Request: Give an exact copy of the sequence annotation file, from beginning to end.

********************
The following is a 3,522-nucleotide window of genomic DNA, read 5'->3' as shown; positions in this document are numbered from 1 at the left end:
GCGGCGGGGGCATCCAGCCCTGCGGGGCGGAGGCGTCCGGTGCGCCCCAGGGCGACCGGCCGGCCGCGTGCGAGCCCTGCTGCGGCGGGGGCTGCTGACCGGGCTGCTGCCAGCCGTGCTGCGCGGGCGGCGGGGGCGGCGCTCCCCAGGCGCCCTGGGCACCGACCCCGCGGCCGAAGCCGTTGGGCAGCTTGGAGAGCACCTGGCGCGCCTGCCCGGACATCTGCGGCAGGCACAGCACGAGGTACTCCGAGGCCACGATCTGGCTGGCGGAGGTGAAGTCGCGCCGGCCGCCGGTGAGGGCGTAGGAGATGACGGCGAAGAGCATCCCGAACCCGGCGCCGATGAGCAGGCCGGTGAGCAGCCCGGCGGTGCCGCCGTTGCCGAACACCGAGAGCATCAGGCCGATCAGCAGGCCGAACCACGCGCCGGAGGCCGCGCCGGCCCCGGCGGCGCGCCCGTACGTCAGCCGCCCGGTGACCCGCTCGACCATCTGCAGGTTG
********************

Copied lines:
The following is a 3,522-nucleotide window of genomic DNA, read 5'->3' as shown; positions in this document are numbered from 1 at the left end:
GCGGCGGGGGCATCCAGCCCTGCGGGGCGGAGGCGTCCGGTGCGCCCCAGGGCGACCGGCCGGCCGCGTGCGAGCCCTGCTGCGGCGGGGGCTGCTGACCGGGCTGCTGCCAGCCGTGCTGCGCGGGCGGCGGGGGCGGCGCTCCCCAGGCGCCCTGGGCACCGACCCCGCGGCCGAAGCCGTTGGGCAGCTTGGAGAGCACCTGGCGCGCCTGCCCGGACATCTGCGGCAGGCACAGCACGAGGTACTCCGAGGCCACGATCTGGCTGGCGGAGGTGAAGTCGCGCCGGCCGCCGGTGAGGGCGTAGGAGATGACGGCGAAGAGCATCCCGAACCCGGCGCCGATGAGCAGGCCGGTGAGCAGCCCGGCGGTGCCGCCGTTGCCGAACACCGAGAGCATCAGGCCGATCAGCAGGCCGAACCACGCGCCGGAGGCCGCGCCGGCCCCGGCGGCGCGCCCGTACGTCAGCCGCCCGGTGACCCGCTCGACCATCTGCAGGTTG